Asset Mix – the classification of all assets within a fund or portfolio. They are assigned to one of the core asset classes: equities, fixed income, cash and real estate. Other categories that are sometimes considered asset classes are commodities, international investments, hedge funds and limited partnership interests.
Beta – a measure of systematic (i.e., non-diversifiable) risk. The goal is to quantify how much systematic risk is being taken by the fund manager vis-à-vis different risk factors, so that one can estimate the alpha or value-added on a risk-adjusted basis. If XYZ has a beta of 1.5, it will supposedly move 1.5 percent for every 1 percent move in the market.
Correlation – a measure of how strategy returns move with one another, in a range of –1 to +1. A correlation of –1 implies that the strategies move in opposite directions and vice versa.
Hurdle Rate – the return where the manager begins to earn incentive fees. If the hurdle rate is 5% and the fund earns 15% for the year, then incentive fees are applied to the 10% difference.
Leverage – this is when someone borrows money to increase their position in a security. If one uses leverage and makes good investment decisions, leverage can magnify the gain. However, it can also magnify a loss. Be careful.
Risk Arbitrage – Investopedia give three types of this: First there is merger and acquisition arbitrage – The simultaneous purchase of stock in a company being acquired and the sale (or short sale) of stock in the acquiring company. Second there is liquidation arbitrage – The exploitation of a difference between a company’s current value and its estimated liquidation value. Lastly there is pairs trading – The exploitation of a difference between two very similar companies in the same industry that have historically been highly correlated. When the two company’s values diverge to a historically high level you can take an offsetting position in each (e.g. go long in one and short the other) because, as history has shown, they will inevitable come to be similarly valued.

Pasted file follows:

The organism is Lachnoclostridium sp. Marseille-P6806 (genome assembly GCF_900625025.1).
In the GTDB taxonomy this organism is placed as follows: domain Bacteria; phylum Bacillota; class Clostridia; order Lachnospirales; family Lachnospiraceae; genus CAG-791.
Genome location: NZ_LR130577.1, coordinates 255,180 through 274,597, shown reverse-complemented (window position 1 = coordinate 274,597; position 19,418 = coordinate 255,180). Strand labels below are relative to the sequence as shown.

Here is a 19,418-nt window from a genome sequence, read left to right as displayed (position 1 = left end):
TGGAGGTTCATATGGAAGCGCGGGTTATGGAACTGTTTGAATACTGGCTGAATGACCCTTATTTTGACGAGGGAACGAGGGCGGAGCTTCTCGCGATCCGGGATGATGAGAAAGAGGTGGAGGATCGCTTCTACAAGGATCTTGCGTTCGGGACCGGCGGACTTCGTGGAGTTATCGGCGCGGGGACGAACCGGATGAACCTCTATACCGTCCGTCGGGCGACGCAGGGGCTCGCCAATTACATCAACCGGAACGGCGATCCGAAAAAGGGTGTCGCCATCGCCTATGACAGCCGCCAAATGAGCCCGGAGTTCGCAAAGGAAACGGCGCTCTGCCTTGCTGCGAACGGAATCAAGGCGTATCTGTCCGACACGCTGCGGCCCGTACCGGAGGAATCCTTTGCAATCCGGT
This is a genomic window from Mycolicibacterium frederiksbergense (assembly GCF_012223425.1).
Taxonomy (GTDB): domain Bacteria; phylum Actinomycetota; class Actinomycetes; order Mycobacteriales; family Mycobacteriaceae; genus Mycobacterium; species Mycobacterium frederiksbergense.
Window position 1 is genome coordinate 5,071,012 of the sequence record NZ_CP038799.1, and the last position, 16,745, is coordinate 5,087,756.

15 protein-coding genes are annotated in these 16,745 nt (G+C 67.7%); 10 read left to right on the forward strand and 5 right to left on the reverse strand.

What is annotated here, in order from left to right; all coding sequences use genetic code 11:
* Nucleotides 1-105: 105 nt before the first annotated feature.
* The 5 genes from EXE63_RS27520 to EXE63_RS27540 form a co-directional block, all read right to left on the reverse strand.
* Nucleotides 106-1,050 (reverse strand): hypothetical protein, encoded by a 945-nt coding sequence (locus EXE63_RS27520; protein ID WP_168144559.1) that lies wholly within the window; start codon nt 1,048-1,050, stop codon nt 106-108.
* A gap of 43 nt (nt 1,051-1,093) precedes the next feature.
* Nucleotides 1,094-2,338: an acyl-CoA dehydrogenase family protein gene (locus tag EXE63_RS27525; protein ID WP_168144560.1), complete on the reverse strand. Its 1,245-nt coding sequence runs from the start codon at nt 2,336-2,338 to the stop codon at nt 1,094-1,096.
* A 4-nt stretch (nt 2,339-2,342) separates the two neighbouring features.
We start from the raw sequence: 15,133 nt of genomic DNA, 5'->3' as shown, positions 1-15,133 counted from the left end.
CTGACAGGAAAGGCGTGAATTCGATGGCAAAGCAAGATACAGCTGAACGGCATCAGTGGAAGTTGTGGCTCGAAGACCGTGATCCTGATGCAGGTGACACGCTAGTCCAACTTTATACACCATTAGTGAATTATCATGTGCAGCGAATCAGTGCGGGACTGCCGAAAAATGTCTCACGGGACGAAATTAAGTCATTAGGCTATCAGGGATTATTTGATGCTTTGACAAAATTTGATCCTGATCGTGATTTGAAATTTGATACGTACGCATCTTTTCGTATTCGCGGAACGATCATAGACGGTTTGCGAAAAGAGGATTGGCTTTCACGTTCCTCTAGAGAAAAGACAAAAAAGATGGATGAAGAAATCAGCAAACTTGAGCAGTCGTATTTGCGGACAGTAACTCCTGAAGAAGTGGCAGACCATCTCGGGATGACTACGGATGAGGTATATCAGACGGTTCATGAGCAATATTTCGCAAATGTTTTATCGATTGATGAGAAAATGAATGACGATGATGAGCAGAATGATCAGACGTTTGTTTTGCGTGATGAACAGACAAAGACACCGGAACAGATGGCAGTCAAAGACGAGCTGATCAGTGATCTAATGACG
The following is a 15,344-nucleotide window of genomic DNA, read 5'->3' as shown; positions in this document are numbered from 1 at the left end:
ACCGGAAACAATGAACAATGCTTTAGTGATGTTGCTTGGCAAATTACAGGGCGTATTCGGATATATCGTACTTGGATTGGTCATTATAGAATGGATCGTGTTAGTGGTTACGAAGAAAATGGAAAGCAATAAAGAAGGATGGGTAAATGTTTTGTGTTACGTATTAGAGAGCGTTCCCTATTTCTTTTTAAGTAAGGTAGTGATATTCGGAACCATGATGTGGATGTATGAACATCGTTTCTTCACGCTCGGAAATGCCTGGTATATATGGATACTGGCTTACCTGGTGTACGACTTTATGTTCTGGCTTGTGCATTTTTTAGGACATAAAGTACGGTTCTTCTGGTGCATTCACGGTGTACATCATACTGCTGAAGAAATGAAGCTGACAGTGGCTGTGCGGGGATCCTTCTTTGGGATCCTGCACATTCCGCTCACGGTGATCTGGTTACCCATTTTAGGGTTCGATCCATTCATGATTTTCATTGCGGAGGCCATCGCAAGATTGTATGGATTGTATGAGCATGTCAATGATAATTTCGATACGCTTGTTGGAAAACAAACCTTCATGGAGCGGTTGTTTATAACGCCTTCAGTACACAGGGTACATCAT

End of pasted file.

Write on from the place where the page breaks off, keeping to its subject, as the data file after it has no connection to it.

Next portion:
Run on the fund – this is when a hedge fund faces a growing amount of redemption requests. SAC experience this earlier in the year.
R-Squared – this is a measure of how closely a portfolio’s performance varies with the performance of a benchmark, and thus a measure of what portion of its performance can be explained by the performance of the overall market or index. Hedge fund investors want to know how much performance can be explained by market exposure versus manager skill since they are most likely paying a large fee to have their money in the fund.
Value at Risk – this is a technique that uses the statistical analysis of historical market trends and volatilities to estimate the likelihood that a specific portfolio’s losses will exceed a certain amount. Value at risk is used by risk managers in order to measure and control the level of risk which the firm undertakes. The risk manager’s job is to ensure that risks are not taken beyond the level at which the firm can absorb the losses of a probable worst outcome.